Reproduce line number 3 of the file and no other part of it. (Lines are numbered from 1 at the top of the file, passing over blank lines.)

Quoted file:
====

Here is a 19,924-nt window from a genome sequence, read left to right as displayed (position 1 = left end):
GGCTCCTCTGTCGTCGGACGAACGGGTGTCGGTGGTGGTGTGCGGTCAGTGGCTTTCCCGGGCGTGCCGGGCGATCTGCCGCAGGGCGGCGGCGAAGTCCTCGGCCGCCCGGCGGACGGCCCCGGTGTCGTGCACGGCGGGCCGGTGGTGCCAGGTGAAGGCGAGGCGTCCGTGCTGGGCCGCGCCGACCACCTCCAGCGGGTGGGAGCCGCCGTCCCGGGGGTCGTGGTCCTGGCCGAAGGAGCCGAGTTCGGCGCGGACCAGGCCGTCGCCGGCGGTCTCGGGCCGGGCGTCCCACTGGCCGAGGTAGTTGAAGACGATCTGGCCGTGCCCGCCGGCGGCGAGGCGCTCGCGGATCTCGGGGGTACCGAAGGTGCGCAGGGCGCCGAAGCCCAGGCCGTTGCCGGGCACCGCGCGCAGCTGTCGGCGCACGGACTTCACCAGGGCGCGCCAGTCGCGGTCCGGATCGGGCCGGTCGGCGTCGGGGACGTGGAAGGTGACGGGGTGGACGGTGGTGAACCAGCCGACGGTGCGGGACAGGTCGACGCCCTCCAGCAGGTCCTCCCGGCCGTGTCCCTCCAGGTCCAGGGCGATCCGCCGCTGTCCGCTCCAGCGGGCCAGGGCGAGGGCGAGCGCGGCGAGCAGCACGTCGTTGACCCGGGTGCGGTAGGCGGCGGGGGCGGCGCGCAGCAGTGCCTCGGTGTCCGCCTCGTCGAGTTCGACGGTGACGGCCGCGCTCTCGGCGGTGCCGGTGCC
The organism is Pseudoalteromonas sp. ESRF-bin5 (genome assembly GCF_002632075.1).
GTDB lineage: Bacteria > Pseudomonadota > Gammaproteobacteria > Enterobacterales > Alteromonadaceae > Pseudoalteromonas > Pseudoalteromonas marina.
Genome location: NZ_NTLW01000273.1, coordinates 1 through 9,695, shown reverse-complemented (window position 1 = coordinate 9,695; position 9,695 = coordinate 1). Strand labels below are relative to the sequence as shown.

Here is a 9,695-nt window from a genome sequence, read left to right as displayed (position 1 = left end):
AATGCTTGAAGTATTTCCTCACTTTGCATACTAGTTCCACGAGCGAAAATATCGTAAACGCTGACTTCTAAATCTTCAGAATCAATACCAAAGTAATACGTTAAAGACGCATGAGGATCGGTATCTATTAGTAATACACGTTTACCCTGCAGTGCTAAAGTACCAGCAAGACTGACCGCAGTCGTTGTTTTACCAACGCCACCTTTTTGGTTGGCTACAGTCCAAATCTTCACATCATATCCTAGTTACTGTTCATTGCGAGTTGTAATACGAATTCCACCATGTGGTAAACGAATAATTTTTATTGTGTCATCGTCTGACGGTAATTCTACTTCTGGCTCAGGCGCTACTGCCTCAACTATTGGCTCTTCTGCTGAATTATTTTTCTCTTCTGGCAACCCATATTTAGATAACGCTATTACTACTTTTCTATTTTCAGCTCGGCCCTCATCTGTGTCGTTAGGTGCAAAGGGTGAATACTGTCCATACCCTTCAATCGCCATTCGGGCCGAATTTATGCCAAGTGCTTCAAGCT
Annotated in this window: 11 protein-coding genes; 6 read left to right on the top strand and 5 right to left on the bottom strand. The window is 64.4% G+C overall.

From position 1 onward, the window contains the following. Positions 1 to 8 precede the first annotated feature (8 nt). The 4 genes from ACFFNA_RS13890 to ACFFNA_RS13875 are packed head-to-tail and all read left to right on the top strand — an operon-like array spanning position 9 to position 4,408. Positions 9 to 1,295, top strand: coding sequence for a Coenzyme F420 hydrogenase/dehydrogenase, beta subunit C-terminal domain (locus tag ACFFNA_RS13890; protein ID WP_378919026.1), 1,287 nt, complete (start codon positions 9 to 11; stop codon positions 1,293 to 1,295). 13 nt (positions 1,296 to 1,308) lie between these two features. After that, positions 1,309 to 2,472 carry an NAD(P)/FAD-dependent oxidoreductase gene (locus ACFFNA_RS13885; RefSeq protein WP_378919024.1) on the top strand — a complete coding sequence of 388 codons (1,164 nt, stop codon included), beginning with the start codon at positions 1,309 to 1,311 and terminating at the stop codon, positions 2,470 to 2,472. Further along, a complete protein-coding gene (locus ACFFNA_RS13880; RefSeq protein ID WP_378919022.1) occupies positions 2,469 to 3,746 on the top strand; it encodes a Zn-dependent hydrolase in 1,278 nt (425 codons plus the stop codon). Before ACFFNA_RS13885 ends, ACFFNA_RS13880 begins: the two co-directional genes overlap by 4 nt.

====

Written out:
The organism is Pseudoalteromonas sp. ESRF-bin5 (genome assembly GCF_002632075.1).